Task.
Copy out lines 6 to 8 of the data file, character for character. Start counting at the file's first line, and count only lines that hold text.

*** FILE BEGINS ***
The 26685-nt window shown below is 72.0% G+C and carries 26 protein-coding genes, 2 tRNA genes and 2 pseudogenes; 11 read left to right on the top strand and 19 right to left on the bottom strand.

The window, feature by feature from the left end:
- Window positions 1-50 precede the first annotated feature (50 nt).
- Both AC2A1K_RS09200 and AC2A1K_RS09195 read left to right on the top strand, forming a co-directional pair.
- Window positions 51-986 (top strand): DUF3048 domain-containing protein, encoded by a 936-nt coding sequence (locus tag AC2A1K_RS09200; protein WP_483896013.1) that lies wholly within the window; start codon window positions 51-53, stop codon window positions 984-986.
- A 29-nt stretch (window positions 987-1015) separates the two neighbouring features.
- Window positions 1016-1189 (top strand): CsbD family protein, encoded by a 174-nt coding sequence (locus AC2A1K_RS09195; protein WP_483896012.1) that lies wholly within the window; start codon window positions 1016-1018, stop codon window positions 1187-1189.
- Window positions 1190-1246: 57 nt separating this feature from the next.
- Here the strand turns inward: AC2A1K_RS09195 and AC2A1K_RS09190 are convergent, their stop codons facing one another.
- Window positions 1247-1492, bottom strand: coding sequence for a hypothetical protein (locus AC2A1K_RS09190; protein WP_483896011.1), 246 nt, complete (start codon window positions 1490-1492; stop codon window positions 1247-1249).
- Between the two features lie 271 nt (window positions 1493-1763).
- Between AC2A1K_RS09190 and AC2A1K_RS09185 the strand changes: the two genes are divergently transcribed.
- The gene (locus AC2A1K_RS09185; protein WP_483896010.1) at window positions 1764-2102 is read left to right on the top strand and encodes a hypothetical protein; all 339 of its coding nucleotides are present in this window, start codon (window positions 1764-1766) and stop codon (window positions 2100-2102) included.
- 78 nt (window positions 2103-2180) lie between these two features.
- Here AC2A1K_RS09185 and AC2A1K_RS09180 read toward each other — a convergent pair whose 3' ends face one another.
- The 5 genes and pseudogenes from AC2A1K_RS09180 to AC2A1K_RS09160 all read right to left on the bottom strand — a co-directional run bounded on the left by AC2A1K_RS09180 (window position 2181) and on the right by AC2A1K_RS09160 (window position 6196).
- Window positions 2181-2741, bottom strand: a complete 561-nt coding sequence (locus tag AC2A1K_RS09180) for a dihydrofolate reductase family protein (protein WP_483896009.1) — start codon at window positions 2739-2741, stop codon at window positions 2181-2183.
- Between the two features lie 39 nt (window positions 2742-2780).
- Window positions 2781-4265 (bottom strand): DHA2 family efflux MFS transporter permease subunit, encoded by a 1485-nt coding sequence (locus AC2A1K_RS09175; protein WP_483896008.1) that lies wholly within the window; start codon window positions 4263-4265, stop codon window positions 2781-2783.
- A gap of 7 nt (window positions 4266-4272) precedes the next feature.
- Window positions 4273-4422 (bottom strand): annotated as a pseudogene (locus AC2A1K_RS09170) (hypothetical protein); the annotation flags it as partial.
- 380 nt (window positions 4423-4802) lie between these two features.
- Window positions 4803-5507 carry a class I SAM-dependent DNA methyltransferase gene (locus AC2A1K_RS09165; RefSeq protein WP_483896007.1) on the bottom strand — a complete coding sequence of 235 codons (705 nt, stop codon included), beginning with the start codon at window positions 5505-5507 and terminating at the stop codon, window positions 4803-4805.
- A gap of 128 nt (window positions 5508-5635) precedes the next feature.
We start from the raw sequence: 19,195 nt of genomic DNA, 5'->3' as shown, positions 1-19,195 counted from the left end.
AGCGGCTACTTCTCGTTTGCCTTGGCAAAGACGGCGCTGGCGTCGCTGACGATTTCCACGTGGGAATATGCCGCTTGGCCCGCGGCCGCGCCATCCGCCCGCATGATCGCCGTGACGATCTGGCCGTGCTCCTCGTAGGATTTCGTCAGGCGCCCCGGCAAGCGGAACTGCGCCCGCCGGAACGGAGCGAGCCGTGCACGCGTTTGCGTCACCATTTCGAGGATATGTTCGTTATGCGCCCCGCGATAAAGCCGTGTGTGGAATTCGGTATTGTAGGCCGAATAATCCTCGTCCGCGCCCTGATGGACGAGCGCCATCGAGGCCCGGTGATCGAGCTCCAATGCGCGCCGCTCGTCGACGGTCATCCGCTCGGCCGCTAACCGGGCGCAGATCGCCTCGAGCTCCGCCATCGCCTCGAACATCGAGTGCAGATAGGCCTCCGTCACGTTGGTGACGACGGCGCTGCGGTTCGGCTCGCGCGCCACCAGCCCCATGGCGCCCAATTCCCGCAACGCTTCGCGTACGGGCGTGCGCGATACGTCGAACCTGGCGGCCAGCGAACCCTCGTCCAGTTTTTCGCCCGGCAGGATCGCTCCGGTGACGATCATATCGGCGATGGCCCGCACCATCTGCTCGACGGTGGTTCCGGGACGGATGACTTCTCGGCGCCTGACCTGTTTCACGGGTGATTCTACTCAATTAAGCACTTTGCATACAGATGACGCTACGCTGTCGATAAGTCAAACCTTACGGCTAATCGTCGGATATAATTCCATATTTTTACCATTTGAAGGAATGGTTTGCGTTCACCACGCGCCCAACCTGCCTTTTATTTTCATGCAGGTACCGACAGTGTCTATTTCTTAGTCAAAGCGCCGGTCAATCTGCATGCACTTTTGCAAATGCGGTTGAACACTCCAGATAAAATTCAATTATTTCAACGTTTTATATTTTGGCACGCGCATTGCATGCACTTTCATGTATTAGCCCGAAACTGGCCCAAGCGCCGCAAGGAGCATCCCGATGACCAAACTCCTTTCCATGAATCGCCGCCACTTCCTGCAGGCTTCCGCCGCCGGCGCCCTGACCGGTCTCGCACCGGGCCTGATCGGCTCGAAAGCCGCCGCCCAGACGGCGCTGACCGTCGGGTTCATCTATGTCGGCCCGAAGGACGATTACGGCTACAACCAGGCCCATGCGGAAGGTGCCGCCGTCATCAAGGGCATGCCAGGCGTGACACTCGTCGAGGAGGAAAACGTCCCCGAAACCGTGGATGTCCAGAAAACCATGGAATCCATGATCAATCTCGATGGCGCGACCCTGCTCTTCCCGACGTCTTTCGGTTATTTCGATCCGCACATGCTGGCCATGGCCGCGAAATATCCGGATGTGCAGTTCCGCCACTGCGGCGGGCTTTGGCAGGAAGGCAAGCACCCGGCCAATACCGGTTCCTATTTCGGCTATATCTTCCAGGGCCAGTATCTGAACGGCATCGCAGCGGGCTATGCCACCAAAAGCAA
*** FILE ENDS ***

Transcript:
- A 29-nt stretch (window positions 987-1015) separates the two neighbouring features.
- Window positions 1016-1189 (top strand): CsbD family protein, encoded by a 174-nt coding sequence (locus AC2A1K_RS09195; protein WP_483896012.1) that lies wholly within the window; start codon window positions 1016-1018, stop codon window positions 1187-1189.
- Window positions 1190-1246: 57 nt separating this feature from the next.